Founded in 1926, the Hood River Crag Rats is the oldest mountain search and rescue organization in North America. The Rats have several levels of membership, including lifetime membership. To be a lifetime member, one must summit Mount Adams, Mount Hood, Mount Jefferson, Mount Rainier and the Three Sisters: Hope, Charity and Faith. After several years of working toward that goal, with good weather, a strong leader, some help from locals, a couple of rental bikes and a bit of luck, the goal was accomplished in early June with a climb of the North Sister, known as “Faith.”
This is the story.
In 2007, I met John and Lisa Rust on a large group climb of Mount St. Helens. The Rusts are something I am not: true mountaineers. John has guided on and summited Denali. Lisa was a climbing guide on Mount Rainier for many years. She was also a member of the first all-woman team to attempt an Everest summit. We had known each other for years. On that St. Helens climb, a friendship was born.
At a parking lot barbecue after the climb, John said, “We should climb Rainier.” That we did in 2008.
After summiting Rainier, I told John about the lifetime membership thing, explaining that the only mountains left between me and Rat infamy were Mount Jefferson and the North Sister. Translated, that means that having just summited one of the three hard mountains, the other two were left to do. A mission was born.
We reached Mount Jefferson’s summit in 2010. Then there was a slap of reality. The late spring of 2011, I was struck by what will be called, for the sake of this story, a catastrophic onset of osteoarthritis. The details can be boiled down to these: A lifelong runner, on June 3, 2011, I ran for the last time. Suddenly, I could barely walk. My right leg, from the knee to the ankle, became grotesquely swollen. Life had changed.
The tibial plateau of my right knee now has a dime-sized hole. The lateral side of that knee is bone-on-bone. As recently as September 2012, not one but two orthopedic surgeons suggested replacing that knee and soon.
My rheumatologist, and it’s hard to believe I’ve got a rheumatologist, helped defer the sawing off of my knee with a better-living-through-medication plan. Here are the rules: Avoid things that are weight-bearing, impactful on the knee or require travel on uneven ground. All of those are part of climbing mountains.
“Hey, John, let’s go climb the North Sister.”
Standing 10,085 feet, the North Sister, known as Faith, is the lowest of the seven required peaks. Her name probably comes from the fact that you need faith to attempt her summit. Due to her loose, free-falling volcanic rock Faith is also known as “the Black Beast of the Cascades.”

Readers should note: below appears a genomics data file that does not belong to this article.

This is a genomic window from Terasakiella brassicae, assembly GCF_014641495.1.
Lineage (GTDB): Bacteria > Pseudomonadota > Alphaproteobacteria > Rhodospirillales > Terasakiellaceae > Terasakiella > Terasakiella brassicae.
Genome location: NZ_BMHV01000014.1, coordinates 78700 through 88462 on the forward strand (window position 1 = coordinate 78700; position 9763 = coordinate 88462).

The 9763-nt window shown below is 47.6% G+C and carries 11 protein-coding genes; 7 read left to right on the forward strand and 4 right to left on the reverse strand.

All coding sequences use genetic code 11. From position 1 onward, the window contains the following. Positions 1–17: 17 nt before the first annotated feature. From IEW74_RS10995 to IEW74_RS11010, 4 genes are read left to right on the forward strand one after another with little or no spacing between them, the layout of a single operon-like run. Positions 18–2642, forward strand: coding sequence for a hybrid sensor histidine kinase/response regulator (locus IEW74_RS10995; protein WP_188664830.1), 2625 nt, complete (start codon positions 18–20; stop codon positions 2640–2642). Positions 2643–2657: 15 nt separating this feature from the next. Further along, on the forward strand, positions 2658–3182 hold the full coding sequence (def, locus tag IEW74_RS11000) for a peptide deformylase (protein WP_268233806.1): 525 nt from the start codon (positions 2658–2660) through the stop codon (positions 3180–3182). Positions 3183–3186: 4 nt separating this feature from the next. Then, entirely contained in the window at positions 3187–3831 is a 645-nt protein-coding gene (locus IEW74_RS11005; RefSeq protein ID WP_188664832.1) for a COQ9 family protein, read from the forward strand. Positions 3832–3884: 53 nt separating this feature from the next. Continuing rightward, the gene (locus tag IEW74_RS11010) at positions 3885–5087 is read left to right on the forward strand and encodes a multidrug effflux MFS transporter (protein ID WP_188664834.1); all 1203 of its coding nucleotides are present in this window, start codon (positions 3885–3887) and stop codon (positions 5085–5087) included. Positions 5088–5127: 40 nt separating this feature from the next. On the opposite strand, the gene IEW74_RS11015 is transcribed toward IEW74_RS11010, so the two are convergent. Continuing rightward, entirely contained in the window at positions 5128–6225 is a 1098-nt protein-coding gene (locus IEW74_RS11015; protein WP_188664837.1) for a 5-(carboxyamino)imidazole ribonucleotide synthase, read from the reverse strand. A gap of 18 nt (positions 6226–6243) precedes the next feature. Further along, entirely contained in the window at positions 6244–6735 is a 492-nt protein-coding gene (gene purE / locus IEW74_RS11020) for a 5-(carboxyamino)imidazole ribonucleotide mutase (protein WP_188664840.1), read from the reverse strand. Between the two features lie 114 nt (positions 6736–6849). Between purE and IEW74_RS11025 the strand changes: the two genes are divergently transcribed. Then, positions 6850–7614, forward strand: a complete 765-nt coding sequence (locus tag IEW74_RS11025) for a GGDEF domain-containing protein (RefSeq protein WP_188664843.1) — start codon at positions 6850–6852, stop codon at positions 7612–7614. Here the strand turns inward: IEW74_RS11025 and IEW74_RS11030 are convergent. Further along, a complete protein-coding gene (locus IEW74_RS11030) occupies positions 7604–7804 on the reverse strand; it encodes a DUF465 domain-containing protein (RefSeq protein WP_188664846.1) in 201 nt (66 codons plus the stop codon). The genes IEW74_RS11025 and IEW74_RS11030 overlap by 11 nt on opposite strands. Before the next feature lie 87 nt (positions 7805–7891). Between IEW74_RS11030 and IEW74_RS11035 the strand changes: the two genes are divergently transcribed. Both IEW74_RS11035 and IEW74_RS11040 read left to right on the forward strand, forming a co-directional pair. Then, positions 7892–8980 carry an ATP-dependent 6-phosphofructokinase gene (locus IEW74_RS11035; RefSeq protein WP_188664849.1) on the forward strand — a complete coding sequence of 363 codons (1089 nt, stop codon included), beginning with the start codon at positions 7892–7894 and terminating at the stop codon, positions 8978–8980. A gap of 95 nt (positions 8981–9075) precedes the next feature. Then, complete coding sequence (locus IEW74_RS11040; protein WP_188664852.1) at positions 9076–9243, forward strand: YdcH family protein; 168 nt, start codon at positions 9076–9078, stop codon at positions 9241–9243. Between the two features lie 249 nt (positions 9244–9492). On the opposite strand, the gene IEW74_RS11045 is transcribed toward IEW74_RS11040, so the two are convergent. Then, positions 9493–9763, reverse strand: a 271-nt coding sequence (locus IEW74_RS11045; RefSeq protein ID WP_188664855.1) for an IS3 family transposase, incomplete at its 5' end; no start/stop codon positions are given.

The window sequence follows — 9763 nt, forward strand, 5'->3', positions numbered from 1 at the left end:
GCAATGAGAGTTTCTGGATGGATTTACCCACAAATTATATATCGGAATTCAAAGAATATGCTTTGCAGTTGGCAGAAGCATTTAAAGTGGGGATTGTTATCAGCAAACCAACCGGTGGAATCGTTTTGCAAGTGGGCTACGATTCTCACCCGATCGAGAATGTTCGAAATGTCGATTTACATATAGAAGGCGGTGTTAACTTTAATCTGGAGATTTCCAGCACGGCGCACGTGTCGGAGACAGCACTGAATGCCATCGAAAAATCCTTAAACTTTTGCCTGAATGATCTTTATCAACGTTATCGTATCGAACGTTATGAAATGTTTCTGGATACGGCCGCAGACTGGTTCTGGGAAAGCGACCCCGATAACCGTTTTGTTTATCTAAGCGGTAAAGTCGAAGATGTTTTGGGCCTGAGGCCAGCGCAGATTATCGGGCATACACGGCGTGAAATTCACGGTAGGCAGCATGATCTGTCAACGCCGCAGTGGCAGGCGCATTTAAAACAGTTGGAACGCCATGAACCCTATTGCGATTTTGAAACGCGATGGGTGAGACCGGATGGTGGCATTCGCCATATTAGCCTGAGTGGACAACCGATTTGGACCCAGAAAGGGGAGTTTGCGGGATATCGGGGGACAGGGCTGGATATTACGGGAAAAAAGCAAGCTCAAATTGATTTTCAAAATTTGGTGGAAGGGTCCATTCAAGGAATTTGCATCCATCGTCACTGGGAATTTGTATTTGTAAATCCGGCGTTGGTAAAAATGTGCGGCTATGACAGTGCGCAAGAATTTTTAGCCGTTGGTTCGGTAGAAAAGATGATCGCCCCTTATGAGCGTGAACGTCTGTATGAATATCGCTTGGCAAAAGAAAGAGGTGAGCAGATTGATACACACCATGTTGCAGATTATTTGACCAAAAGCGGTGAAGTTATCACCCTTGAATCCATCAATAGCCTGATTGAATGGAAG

You’re not likely to meet anyone who has summited her twice. There is simply no good reason to do so. You’ve got pretty much the same view available from the top of the Middle and South Sisters without all of the hassle and exposure to potentially unpleasant consequences.
The only sensible way to climb the North Sister is from the west side. The best access point is the Obsidian Trailhead. There’s a small problem for us: The Obsidian Trailhead is reached from the McKenzie Pass. At the time of our climb, the McKenzie Pass was closed to motorized traffic. It was open to hikers and bikers.
In light of the closure, our plan was to approach from the east side, via the Pole Creek Trailhead. From there we would climb over the saddle between the North and Middle Sisters, accessing the west side, and climb to the summit the next day from there.
We stopped at the local ranger station in the town of Sisters. There we learned of another small problem; The last 6½ miles of the Forest Service road leading to the Pole Creek trailhead were closed due to fire damage.
“Yeah, all we allow out there right now are hiking and biking,” said the ranger.
Six and one-half miles in plus 6½ miles out equals 13 more miles than we had planned to hike. Bikes. We needed mountain bikes. The ranger explained that we had two options: There was a secondhand store a short spell in one direction and a bike store a short spell in the other direction. He recommended the secondhand store.
“They've got lots of bikes; cheap, too.”
We went to the secondhand place. They had lots of bikes, only one of which would arguably work. We talked to the owner anyway. He was intrigued by our plan: bike and climb.
“We don’t want to buy bikes. Can you rent us a couple?”
“Nope, can’t do that ‘cause of insurance. I could sell you a couple and buy them back tomorrow. If they still look good, I might even match your cost.”
He looked down. He looked up. He scratched his chin. We knew he was thinking.
“Here’s what you ought to do. Go to the bike place. We’re friends. My son works there. If they can’t set you up, come back and see me.”
John and I went to the bike place. It turned out the secondhand guy’s son was a student intern there. We had to explain our plan to them three times: 50-pound packs, crampons, ice axes, rope, pickets and bikes. Oh, and the pedals need to accommodate the climbing boots we’ll be wearing. We’re after a summit. They, too, became intrigued.
They had 29’ers (mountain bikes with really big tires for more ease in rolling over stuff) for rent. The cost was $30 per day. We knew that we couldn’t be back in 24 hours. This was all good fun, but it was getting late and we’d just tossed a bike trip into the mix. We negotiated a 28-hour-long day.
Back at the car we discussed plans. Why ride an unknown-to-us Forest Service road on the wrong side of the mountain when we could ride on the beautiful and paved McKenzie Pass road to the correct side of the mountain? We had gone from (a) drive to the Pole Creek Trailhead, to (b) bike to the Pole Creek Trailhead, to (c) bike the McKenzie Pass. In climbing mountains, end-game focus and flexibility in how you get there are important.
Off we went, like a couple of backpack-shelled turtles, climbing the 2,100 vertical feet to the top of the pass. There were many bikers on the road. We were the fans’ favorites.
“You guys goin’ hikin’?”
“We’re goin’ climbin’.”
If you ever endeavor to undertake a similar adventure, be forewarned this: The backpack places all of the weight directly on your tailbone, leading in very short order to a sore butt. You can’t stand to pedal to relieve your sore butt. The weight on your back pulls you back as you stand and throws you forward as you pedal, leading to unsustainable slamming pedal lurches, instead of the desired smooth pedal strokes.